Friday, March 03, 2006

TrueCrypt encryption

After some trouble with a hard drive this fall, I decided to encrypt more information. Identity theft is a real problem, and you can’t be too careful, especially with portable devices like laptops, external hard drives and thumb drives.

I did some investigation and installed CryptoExpert LE. It is a fine solution, but the 20 Mb limitation on container size in the free version is annoying. I suppose I should have purchased the full version, but occasional stability issues on Windows 2000 also troubled me. Procrastination paid off, though, as I have just found a better, free application: TrueCrypt.

TrueCrypt is open source and, as such, it is subject to continual community review for security flaws. It implements a large selection of currently unbreakable encryption algorithms (AES, Blowfish, CAST5, Triple DES, Twofish, etc.) and hash algorithms. And, it can create containers or encrypt entire volumes.

A container is a virtual drive that acts just like a real drive. To create one, decide where you want it to be (your C drive, your D drive…) and specify a size. If you want a 5 Gb container, TrueCrypt creates a 5 Gb file in the folder you specify and fills it with random data.

A container can be formatted with the file system of your choice, and you can run file repair programs like CHKDSK when the container is mounted. Once your provide your password, the container appears with its own drive letter and you can access it the way you would access any other storage device. All encryption and decryption is on-the-fly.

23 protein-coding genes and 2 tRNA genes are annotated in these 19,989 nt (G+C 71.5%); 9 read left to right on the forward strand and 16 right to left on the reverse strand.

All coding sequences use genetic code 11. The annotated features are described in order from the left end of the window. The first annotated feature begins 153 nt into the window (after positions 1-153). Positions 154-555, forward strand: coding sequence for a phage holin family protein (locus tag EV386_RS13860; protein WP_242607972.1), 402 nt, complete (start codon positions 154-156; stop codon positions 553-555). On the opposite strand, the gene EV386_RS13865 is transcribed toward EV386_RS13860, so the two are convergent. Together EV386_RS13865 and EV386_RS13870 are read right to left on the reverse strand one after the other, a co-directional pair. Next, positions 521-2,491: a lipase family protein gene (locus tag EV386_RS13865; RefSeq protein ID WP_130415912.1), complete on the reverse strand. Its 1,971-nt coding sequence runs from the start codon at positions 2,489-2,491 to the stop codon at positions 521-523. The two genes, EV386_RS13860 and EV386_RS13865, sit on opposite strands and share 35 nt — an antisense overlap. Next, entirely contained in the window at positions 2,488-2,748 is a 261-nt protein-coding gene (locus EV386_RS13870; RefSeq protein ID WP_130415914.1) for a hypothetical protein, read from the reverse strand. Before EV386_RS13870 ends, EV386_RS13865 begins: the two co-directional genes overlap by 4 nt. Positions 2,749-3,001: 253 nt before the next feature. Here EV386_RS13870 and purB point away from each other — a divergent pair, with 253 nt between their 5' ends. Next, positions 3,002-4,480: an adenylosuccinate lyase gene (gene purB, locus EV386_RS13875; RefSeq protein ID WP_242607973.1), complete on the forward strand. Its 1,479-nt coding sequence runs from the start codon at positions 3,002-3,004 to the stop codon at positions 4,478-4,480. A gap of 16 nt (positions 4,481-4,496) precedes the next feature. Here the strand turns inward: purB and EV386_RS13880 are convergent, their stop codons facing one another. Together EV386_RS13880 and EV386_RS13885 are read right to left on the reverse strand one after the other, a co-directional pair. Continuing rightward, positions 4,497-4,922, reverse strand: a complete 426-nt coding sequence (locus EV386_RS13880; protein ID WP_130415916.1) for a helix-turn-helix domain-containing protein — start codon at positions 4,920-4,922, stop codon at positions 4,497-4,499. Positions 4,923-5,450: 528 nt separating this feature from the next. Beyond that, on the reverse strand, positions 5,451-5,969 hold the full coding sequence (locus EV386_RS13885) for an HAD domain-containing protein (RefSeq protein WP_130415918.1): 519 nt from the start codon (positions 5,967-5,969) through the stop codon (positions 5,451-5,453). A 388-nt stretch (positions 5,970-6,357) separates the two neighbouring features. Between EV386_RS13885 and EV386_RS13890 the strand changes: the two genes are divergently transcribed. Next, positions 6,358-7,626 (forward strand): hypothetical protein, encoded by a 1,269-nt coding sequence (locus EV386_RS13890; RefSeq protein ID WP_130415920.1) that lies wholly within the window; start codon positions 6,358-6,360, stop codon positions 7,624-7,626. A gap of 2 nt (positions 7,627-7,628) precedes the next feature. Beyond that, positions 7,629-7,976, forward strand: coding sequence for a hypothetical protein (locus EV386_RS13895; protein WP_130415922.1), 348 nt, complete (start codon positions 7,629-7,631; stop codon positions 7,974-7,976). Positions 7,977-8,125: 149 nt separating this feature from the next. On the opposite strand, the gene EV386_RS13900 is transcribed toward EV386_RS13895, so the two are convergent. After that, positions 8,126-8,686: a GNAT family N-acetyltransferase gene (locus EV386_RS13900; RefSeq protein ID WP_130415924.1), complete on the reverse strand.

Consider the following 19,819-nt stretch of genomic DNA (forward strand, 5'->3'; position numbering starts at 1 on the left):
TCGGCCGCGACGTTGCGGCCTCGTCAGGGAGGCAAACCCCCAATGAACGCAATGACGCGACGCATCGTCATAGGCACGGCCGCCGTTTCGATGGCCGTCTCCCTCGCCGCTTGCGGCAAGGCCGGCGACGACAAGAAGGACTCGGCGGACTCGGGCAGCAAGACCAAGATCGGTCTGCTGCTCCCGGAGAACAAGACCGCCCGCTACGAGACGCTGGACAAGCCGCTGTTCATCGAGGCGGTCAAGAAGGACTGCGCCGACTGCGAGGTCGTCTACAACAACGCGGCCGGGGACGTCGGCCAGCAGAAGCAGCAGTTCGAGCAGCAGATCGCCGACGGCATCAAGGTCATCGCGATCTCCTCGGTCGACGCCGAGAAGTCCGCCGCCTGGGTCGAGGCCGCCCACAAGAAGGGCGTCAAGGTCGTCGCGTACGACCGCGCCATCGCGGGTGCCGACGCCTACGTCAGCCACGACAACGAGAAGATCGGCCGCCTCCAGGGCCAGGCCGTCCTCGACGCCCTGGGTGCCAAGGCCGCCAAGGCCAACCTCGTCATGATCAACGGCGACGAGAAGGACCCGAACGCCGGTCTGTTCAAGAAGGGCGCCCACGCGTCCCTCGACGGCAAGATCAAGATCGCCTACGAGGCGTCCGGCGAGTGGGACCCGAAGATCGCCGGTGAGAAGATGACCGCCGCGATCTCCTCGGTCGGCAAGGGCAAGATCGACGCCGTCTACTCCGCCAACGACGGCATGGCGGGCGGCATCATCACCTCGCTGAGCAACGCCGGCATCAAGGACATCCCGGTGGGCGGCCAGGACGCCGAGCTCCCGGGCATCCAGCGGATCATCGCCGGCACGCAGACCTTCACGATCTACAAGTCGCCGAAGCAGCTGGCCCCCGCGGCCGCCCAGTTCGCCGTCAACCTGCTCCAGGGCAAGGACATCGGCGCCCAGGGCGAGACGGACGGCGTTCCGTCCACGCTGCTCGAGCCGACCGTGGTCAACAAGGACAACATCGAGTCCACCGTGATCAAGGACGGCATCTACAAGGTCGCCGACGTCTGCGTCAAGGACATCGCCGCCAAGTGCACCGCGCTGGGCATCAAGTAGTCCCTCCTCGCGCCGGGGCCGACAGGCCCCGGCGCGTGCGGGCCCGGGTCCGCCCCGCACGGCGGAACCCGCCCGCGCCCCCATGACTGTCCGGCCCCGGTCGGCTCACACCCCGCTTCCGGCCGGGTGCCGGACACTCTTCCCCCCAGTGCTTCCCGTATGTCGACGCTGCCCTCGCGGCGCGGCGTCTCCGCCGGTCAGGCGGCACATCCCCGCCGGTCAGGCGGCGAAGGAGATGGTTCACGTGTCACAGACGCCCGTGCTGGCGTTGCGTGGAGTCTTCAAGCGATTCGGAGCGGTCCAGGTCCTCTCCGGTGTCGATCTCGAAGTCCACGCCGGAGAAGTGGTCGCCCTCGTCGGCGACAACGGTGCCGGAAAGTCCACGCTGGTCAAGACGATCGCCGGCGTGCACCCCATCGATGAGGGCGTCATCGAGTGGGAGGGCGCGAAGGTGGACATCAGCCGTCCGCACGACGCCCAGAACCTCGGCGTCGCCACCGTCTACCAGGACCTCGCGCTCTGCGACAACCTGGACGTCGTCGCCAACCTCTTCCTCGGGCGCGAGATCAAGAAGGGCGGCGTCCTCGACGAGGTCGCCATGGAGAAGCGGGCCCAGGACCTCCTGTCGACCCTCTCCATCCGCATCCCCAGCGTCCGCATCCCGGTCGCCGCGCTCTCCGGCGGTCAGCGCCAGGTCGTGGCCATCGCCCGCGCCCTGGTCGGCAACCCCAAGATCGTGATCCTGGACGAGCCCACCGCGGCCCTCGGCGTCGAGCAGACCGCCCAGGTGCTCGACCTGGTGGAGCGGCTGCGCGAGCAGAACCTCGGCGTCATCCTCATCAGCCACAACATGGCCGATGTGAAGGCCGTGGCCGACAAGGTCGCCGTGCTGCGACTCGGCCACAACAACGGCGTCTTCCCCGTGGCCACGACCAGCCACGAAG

The same is true when you encrypt an entire volume. Volume encryption is handy for easy-to-lose thumb drives and small 2.5" externals. Like the container, when a TrueCrypt volume is mounted using your password, the encrypted drive appears just like a normal drive to your operating system and applications. Dismount, and without your password all of your data is inaccessible, so pick a strong password and don't forget it.

TrueCrypt has a stenographic capability as well. With entire volumes or normal containers, someone attempting to discover your data will know that there is something there but won’t be able to see any folder names, file names or content. With stenography, the container itself is hidden. That’s a little too James Bond, even for me, but it is nice to know that TrueCrypt is state of the art.

TrueCrypt installs easily, is simple to use and comes with excellent documentation. It has worked flawlessly for me over the past days of testing (and for a large number of reviewers for much longer), and it is available for both Windows and Linux. Don’t feel too bad for Mac users, though, as they have FileVault built in to the OS.


At 10:52 AM, Blogger Anonymous Economist said...

stenography is not to be confused with steganography.

At 3:56 PM, Blogger paul said...

a fine observation. stenography in the above article should be steganography. the interested can read more on the wikipdia:


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